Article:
FRANKFURT (Reuters) - Germany is working on a stimulus package worth 75 billion-80 billion euros ($83 billion-$89 billion) to support economic recovery after the coronavirus pandemic, weekly Bild am Sonntag reported.
Chancellor Angela Merkel’s coalition would stump up more than 60 billion euros, while the country’s regional states would shoulder the rest, the paper reported.
The government was not immediately available for comment.
Finance Minister Olaf Scholz from the co-governing Social Democrats (SPD) and Economy Minister Peter Altmaier from Merkel’s Christian Democrats (CDU) are expected to present the stimulus programme next week.
The scheme could include tax cuts, cash handouts to families, additional funds for small companies, debt relief for municipalities and subsidies for the car industry, according to proposals from various policy makers.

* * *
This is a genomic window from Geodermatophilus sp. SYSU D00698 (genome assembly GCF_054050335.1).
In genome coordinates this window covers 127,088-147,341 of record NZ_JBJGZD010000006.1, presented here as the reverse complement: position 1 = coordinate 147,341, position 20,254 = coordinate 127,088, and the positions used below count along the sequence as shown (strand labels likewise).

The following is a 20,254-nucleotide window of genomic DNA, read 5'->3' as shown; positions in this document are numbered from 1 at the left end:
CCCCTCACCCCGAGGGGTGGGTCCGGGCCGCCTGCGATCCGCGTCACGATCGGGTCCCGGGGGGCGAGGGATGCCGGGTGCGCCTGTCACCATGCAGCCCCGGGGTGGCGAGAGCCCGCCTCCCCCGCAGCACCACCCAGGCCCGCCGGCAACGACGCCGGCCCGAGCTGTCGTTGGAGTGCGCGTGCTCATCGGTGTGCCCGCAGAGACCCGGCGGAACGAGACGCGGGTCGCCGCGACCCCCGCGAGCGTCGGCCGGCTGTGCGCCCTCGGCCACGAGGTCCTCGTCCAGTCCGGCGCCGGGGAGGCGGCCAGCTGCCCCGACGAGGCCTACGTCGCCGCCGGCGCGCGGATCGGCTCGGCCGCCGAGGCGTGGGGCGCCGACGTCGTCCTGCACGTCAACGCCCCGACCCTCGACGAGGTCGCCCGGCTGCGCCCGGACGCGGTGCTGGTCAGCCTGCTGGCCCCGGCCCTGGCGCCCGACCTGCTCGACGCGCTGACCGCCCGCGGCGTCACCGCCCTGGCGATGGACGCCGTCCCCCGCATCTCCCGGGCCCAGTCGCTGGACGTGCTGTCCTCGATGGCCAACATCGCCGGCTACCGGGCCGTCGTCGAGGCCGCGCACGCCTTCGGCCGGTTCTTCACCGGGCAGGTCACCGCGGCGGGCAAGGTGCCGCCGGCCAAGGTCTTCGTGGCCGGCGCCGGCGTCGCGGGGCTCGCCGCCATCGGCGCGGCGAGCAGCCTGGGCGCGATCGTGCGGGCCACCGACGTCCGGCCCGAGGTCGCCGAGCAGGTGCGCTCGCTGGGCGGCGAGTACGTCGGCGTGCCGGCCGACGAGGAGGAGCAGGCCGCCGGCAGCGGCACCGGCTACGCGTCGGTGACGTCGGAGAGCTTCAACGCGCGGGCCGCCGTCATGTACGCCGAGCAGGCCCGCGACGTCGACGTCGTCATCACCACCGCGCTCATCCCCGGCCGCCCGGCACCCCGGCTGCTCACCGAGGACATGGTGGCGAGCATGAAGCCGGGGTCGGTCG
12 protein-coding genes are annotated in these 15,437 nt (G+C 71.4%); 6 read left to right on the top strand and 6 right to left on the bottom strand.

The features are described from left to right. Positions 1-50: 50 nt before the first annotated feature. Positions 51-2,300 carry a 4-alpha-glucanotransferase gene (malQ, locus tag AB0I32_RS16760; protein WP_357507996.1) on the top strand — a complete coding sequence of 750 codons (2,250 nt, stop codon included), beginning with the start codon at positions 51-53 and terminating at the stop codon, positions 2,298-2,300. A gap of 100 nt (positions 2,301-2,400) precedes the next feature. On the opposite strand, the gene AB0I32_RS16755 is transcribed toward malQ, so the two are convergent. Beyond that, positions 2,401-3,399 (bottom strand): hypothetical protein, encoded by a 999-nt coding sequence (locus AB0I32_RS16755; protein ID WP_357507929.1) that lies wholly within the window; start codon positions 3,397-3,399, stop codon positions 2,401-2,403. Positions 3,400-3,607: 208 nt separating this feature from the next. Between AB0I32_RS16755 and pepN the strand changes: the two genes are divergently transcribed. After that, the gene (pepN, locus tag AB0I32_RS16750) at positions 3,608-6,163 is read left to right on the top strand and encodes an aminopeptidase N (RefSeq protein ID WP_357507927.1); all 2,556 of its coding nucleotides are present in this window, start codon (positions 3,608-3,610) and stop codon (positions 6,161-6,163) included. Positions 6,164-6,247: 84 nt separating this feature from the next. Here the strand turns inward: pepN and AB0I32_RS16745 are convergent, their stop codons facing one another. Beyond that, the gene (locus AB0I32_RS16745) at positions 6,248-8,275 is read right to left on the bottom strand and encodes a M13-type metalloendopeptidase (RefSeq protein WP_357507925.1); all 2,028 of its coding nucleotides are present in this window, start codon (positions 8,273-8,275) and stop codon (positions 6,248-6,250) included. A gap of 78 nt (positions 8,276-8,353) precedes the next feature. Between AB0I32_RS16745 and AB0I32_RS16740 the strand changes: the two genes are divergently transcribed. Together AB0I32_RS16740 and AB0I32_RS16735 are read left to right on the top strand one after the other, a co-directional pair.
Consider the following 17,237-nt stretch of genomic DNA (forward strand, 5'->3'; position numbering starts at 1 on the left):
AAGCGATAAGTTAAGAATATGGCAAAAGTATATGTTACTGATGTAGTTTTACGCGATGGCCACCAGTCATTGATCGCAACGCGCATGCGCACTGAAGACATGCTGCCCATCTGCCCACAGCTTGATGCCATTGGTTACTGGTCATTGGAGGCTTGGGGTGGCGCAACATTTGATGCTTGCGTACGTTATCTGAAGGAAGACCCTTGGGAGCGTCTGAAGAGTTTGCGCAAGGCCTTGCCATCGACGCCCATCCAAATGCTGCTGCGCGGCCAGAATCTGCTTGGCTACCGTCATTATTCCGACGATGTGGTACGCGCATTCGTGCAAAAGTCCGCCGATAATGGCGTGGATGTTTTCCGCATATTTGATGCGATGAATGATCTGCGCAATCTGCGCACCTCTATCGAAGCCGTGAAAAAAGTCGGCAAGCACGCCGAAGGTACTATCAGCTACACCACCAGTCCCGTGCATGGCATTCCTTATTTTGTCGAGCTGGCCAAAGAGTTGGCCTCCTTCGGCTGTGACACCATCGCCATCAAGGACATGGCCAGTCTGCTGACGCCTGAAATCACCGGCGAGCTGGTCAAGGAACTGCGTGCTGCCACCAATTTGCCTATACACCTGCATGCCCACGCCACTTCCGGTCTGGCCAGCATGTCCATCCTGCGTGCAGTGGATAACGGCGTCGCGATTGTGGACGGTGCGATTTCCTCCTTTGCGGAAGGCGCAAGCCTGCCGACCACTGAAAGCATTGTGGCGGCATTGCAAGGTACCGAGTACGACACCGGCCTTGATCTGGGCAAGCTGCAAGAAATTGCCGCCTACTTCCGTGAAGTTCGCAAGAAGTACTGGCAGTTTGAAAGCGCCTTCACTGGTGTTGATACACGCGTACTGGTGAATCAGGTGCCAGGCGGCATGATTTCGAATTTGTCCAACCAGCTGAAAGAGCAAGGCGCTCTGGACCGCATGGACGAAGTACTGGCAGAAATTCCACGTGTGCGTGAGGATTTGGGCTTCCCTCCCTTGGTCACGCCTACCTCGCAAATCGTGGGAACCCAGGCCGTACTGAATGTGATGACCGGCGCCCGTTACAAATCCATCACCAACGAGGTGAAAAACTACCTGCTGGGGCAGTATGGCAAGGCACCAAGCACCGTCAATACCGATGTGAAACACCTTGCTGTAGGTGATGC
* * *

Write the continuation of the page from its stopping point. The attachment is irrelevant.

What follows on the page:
Europe’s largest economy is expected to plunge into its steepest recession since World War Two. The new fiscal stimulus package comes on top of a 750 billion-euro rescue package agreed in March.
Wolfgang Schaeuble, president of the German parliament, on Sunday called for the stimulus plan to focus on climate policy, digitization and innovation.
“It is crucial not just to announce large sums of money, but to do the right thing”, he told Frankfurter Allgemeine Sonntagszeitung (FAS).
“Some people think that climate policy must now take a back seat. But that cannot be seriously advocated,” he said, adding that cash incentives for new cars would be “unimaginative”.
He echoed comments from some industry groups which have spoken out against bonuses for new cars, after France introduced such a scheme.
The president of the VDMA association of German engineering firms, Carl Martin Welcker, told FAS: “Purchase premiums for cars and comparable individual subsidies discriminate against other products and generate windfall profits.”
($1 = 0.9011 euros)
Reporting by Arno Schuetze; Editing by Susan Fenton